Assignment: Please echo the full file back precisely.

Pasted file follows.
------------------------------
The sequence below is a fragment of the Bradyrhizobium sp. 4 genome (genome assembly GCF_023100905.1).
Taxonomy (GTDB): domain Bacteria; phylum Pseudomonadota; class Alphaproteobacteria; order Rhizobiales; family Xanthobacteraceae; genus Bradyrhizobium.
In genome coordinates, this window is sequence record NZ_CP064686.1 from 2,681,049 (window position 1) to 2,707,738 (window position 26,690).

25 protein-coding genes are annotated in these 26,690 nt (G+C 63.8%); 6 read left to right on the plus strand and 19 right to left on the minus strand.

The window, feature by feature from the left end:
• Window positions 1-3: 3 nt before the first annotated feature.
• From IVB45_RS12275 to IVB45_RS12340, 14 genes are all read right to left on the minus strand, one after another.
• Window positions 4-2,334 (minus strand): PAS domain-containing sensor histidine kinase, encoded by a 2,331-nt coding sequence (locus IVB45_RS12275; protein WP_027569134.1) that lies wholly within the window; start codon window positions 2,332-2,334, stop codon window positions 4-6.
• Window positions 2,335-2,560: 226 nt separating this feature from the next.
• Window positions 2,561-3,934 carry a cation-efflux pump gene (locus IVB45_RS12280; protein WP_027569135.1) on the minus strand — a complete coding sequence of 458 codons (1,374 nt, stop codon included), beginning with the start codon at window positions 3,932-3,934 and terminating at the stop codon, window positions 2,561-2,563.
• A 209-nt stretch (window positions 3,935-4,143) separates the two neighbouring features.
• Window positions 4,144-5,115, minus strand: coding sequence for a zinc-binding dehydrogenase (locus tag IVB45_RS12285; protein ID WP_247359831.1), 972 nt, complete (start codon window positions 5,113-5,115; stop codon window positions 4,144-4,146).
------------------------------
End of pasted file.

The sequence below is a fragment of the Bradyrhizobium sp. 4 genome (genome assembly GCF_023100905.1).
Taxonomy (GTDB): domain Bacteria; phylum Pseudomonadota; class Alphaproteobacteria; order Rhizobiales; family Xanthobacteraceae; genus Bradyrhizobium.
In genome coordinates, this window is sequence record NZ_CP064686.1 from 2,681,049 (window position 1) to 2,707,738 (window position 26,690).

25 protein-coding genes are annotated in these 26,690 nt (G+C 63.8%); 6 read left to right on the plus strand and 19 right to left on the minus strand.

The window, feature by feature from the left end:
• Window positions 1-3: 3 nt before the first annotated feature.
• From IVB45_RS12275 to IVB45_RS12340, 14 genes are all read right to left on the minus strand, one after another.
• Window positions 4-2,334 (minus strand): PAS domain-containing sensor histidine kinase, encoded by a 2,331-nt coding sequence (locus IVB45_RS12275; protein WP_027569134.1) that lies wholly within the window; start codon window positions 2,332-2,334, stop codon window positions 4-6.
• Window positions 2,335-2,560: 226 nt separating this feature from the next.
• Window positions 2,561-3,934 carry a cation-efflux pump gene (locus IVB45_RS12280; protein WP_027569135.1) on the minus strand — a complete coding sequence of 458 codons (1,374 nt, stop codon included), beginning with the start codon at window positions 3,932-3,934 and terminating at the stop codon, window positions 2,561-2,563.
• A 209-nt stretch (window positions 3,935-4,143) separates the two neighbouring features.
• Window positions 4,144-5,115, minus strand: coding sequence for a zinc-binding dehydrogenase (locus tag IVB45_RS12285; protein ID WP_247359831.1), 972 nt, complete (start codon window positions 5,113-5,115; stop codon window positions 4,144-4,146).